PANAMA CITY – City leaders have approved an engineering and inspection offer to repair West 23rd Street Plaza, more than a year after the partial collapse of the road during Hurricane Sally due to the failure drainage pipes.
In a recent meeting, the City Board awarded Panhandle Engineering, Inc. a $ 39,100 contract for the West 23rd Street Plaza Culvert Project.
In September 2020, part of Breezy Lane collapsed during the storm, due to pressure on pipes from excessive rainfall and flash floods. Traffic in the neighborhood has been temporarily diverted without signage control via the 23rd Street Plaza shopping center parking lot, while the crossing and culvert are “impassable.”
Related:Rainwater causes 23rd Street Plaza to collapse, city signals aging infrastructure
City manager Mark McQueen said the Federal Emergency Management Agency recently approved the project and explained why it took them a long time to get the project under control.
“So we took that responsibility, we take it, we took it to FEMA, they approved it,” McQueen said. “We finally got that, we’ve ordered the materials, we’ve already selected the contractor, which is BCL, and they’re building the other bridge just north of the one on Breezy Lane. ”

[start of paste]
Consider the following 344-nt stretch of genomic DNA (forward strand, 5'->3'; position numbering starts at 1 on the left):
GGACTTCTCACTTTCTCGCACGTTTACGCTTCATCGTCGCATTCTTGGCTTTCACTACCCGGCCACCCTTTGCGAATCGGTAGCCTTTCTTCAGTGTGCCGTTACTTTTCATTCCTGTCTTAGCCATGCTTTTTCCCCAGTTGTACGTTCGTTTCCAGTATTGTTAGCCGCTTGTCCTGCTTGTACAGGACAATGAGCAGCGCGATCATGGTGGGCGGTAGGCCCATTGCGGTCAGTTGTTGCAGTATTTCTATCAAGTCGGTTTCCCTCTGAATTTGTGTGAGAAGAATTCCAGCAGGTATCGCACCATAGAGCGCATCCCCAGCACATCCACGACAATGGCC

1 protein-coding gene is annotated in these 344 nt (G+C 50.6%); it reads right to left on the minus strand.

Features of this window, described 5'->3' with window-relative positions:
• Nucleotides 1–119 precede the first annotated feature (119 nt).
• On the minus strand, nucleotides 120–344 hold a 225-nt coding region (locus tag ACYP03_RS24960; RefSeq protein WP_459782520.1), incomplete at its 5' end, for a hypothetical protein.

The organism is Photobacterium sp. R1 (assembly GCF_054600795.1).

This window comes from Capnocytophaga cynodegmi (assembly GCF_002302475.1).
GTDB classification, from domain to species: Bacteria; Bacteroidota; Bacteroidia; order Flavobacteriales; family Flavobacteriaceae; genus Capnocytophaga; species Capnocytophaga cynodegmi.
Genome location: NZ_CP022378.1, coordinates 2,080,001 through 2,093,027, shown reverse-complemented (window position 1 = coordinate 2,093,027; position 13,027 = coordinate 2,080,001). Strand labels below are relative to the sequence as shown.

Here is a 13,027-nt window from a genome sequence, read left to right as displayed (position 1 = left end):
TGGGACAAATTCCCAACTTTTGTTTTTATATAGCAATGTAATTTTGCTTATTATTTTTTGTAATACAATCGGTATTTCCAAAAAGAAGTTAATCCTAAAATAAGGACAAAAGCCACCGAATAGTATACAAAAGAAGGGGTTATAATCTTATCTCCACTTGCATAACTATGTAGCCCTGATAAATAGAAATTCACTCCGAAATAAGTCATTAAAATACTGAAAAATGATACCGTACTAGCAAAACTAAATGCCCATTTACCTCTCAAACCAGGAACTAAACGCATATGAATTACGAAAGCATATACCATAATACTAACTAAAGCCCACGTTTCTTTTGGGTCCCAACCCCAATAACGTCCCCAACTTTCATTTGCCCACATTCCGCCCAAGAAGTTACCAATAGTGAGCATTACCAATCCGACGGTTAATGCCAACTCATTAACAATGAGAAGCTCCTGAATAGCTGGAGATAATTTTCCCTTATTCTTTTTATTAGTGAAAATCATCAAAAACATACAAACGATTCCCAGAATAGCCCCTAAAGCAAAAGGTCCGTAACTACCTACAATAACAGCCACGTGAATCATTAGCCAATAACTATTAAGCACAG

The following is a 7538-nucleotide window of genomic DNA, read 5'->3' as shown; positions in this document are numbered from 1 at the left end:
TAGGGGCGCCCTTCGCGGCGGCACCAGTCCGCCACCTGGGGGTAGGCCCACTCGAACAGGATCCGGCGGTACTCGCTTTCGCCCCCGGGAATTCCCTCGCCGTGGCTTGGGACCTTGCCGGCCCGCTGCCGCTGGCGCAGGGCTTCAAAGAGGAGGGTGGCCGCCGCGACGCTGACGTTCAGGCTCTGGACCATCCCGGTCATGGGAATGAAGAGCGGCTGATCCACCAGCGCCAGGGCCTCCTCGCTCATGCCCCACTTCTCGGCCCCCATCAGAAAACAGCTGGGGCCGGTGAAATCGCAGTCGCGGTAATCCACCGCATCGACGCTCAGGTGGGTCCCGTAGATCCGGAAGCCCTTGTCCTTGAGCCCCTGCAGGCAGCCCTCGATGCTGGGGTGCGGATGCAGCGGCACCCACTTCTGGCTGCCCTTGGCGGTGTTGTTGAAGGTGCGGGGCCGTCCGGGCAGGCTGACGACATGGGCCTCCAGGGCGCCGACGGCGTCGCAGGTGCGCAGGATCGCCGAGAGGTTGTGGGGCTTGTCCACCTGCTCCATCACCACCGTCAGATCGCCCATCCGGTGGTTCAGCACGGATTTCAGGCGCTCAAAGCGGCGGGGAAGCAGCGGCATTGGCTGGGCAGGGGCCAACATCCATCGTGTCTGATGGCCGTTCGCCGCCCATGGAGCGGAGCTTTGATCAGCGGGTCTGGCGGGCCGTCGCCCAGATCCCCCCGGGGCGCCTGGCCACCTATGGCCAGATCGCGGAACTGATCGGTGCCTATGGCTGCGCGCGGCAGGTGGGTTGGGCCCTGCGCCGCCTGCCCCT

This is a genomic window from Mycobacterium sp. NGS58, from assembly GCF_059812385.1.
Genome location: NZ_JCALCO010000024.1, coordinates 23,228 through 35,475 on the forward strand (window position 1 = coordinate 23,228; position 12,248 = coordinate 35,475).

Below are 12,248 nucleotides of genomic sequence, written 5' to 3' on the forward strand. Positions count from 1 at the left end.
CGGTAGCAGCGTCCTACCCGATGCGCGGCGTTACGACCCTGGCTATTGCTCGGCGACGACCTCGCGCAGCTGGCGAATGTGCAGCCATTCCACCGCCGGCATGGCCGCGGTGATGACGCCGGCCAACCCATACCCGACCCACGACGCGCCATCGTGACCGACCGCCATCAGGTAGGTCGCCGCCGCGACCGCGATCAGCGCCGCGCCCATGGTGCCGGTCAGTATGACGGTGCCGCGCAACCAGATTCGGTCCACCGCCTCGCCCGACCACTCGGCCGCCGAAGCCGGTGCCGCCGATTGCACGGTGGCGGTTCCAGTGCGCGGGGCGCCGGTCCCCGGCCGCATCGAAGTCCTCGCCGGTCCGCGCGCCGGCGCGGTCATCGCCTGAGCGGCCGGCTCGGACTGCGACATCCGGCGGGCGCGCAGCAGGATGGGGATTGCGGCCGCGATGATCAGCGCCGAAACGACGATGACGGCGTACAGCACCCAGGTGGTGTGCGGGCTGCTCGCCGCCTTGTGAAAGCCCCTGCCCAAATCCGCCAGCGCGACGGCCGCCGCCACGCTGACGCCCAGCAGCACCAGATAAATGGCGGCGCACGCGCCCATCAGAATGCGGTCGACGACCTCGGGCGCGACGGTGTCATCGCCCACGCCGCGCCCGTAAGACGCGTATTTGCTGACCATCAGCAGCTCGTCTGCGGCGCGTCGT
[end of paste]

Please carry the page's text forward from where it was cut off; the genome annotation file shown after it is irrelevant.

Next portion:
FEMA covers 75-85% of the entire project, with the city covering the remaining balance.
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Deputy City Manager Jared Jones said the city has already started planning for construction in the area.
“We are going to prepare the ground, do all the foundation work, we have already removed all utilities from the construction area and we will begin the actual construction of the box culvert,” Jones said. “Once it is delivered and all the basic work is done, this culvert will be installed. ”
Jones said the project is expected to start in the coming months.
“We’re halfway through the box culvert manufacturing process, we’re thinking about 8-10 weeks at this point,” Jones said. “So hopefully as soon as this is finished we should see construction start two weeks before that so that we can install the box culvert immediately upon arrival. ”
The project is now at the mercy of delivery of the concrete culvert, which is being manufactured in central Florida, Jones said.
“Once it’s installed, they’ll start pouring the headwalls and then they’ll resurface the pavement,” Jones said. “It will be open for business. ”
Jones assured residents and businesses that the city is doing everything possible to move the project forward within a reasonable time frame.
“It’s going to be done soon and it’s going to be done the right way, so it’s not going to happen again,” Jones said. “It used to be built with corrugated pipes that corroded over the years and broke down. The way we come back with this design, even if it takes a little longer, it will be the right way to do it and it will last a lot longer.